Flat White

Tim Soutphommasane’s unending hypocrisy

6 August 2018

4:35 PM

6 August 2018

4:35 PM

Tim Soutphommasane is coming to the end of his directionless term as Australia’s Race Discrimination Commissioner. No doubt both he and the Australian Human Rights Commission will claim his tenure as an era of great success – an epoch of improved racial harmony and social cohesion (or something else equally nauseating).

Despite the time limit on his ridiculous sinecure rapidly approaching, Soutphommasane has found time to pen a few polarising commentaries and otherwise make a nuisance of himself in the Fairfax press. The typical Soutphommasane opinion piece can be emulated by any writer who can convincingly argue that systemic racism in Australia is both improving and deteriorating simultaneously – a thoroughly vacuous exercise in clichés and platitudes.

However, his latest missive Race politics is back – and the far-right are loving it has achieved a level of rank hypocrisy impressive by even his august standards:

Race looms large. It’s there in the panic about “African gangs”, the warnings about multiculturalism veering into “ethnic separatism”, the questioning of a non-discriminatory immigration policy, the alarm about foreign influence by China.

We need to restore some proportion and standards to our debates. On racism, we must stand against prejudice and discrimination.

On these points, most would agree. Prejudice and institutional discrimination are blights on our society, and the hysteria surrounding the African gangs issue does nothing to address the complex underlying causes. As for race ‘looming large’ – isn’t that exactly what Tim was campaigning in favour of only a few short months ago?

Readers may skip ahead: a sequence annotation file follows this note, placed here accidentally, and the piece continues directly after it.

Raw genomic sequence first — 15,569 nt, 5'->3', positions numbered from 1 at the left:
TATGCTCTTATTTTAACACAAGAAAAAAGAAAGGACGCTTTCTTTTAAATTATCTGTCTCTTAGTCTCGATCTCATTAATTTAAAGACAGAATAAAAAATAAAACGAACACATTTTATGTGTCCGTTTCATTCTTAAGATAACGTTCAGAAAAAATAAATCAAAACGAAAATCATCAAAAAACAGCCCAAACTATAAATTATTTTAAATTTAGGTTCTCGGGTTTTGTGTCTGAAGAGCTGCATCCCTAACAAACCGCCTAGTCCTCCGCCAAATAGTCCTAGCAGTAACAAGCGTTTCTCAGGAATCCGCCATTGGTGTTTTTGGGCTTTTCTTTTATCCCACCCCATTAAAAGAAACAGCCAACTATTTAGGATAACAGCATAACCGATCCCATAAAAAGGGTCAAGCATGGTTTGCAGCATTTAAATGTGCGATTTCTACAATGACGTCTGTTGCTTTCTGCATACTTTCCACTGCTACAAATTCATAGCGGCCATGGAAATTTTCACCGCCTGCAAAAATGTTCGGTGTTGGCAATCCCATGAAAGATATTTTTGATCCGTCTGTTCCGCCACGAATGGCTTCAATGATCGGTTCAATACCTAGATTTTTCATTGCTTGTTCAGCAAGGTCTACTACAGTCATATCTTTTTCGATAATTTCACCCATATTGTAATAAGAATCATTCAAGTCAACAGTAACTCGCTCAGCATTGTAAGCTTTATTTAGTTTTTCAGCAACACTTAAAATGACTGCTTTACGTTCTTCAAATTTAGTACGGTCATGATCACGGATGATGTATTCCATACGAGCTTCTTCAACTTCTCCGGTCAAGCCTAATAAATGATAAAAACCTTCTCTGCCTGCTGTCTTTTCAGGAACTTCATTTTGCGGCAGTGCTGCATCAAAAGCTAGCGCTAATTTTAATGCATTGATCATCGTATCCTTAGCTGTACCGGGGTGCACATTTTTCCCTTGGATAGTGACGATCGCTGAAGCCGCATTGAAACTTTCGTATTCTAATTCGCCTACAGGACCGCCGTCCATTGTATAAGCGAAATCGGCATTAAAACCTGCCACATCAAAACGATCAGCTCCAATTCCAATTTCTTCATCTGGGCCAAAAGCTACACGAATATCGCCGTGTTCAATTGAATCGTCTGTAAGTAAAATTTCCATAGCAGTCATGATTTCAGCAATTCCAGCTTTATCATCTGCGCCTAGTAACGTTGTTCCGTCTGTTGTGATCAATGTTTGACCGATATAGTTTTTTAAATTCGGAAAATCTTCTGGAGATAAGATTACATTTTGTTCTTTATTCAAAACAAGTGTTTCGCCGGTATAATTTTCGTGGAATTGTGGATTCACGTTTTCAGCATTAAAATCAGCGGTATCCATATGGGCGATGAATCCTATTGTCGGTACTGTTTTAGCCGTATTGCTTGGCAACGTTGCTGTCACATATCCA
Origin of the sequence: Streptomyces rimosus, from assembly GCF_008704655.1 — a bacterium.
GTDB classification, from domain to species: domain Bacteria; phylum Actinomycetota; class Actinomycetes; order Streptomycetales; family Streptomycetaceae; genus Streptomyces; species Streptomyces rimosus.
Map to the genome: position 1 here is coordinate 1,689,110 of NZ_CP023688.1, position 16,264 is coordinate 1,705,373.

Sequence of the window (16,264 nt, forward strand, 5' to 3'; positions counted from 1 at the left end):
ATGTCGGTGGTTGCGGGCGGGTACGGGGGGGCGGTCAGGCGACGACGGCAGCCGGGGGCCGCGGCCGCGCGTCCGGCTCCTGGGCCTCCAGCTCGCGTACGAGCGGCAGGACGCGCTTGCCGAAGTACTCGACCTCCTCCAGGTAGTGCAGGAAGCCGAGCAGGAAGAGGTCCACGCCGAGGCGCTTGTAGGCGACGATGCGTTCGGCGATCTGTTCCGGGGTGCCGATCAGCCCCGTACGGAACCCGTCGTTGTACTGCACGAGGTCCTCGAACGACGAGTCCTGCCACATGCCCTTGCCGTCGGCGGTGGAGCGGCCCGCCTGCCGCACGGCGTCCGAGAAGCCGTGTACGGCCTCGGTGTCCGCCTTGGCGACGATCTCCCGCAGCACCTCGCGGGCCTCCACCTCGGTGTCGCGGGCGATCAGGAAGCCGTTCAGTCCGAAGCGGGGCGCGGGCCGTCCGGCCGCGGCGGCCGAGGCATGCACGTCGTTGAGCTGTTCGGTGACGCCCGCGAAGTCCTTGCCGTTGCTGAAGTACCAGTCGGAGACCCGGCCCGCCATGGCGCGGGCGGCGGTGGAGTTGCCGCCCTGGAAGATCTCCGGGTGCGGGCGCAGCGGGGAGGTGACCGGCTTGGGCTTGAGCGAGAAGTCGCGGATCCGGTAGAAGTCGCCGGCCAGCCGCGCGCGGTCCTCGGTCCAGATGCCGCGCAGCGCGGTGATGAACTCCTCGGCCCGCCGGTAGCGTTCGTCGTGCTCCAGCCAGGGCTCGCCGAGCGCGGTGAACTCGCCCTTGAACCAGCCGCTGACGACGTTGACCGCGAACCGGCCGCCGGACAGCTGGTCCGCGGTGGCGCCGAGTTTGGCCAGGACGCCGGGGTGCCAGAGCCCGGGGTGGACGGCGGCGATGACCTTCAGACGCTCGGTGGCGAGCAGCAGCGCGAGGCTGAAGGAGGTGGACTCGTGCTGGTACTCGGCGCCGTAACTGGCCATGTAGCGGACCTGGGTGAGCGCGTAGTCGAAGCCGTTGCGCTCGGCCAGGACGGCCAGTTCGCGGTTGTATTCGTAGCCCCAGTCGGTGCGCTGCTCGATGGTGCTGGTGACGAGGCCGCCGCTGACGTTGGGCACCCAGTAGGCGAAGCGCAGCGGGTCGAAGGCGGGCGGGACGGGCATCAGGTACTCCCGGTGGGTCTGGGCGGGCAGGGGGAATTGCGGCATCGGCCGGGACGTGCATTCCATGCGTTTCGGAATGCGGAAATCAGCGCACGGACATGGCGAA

From his piece Australian leadership falls short on cultural diversity:

Our examination of almost 2500 senior leaders in business, politics, government and higher education shows only very limited cultural diversity…

If we are serious about shifting numbers, it may be necessary to consider targets for cultural diversity – if not quotas.

When considering the sheer weight of the empirical evidence that ethnic affirmative action quotas don’t work the position of the Racial Discrimination Commissioner becomes ever more untenable, irredeemably tainted by the same crude racial politics it ostensibly decries. Politicising race will always lead to resentment and reduces the basis of certain human relationships to the lowest possible level – skin colour.

Soutphommasane has made ethnicity and culture the focal point of his political discourse on the issue of corporate diversity yet has the temerity to complain when others do the same on topics such as immigration. There is no middle ground – either it’s acceptable to politicise race or it’s not. How is it that Soutphommasane doesn’t comprehend this?

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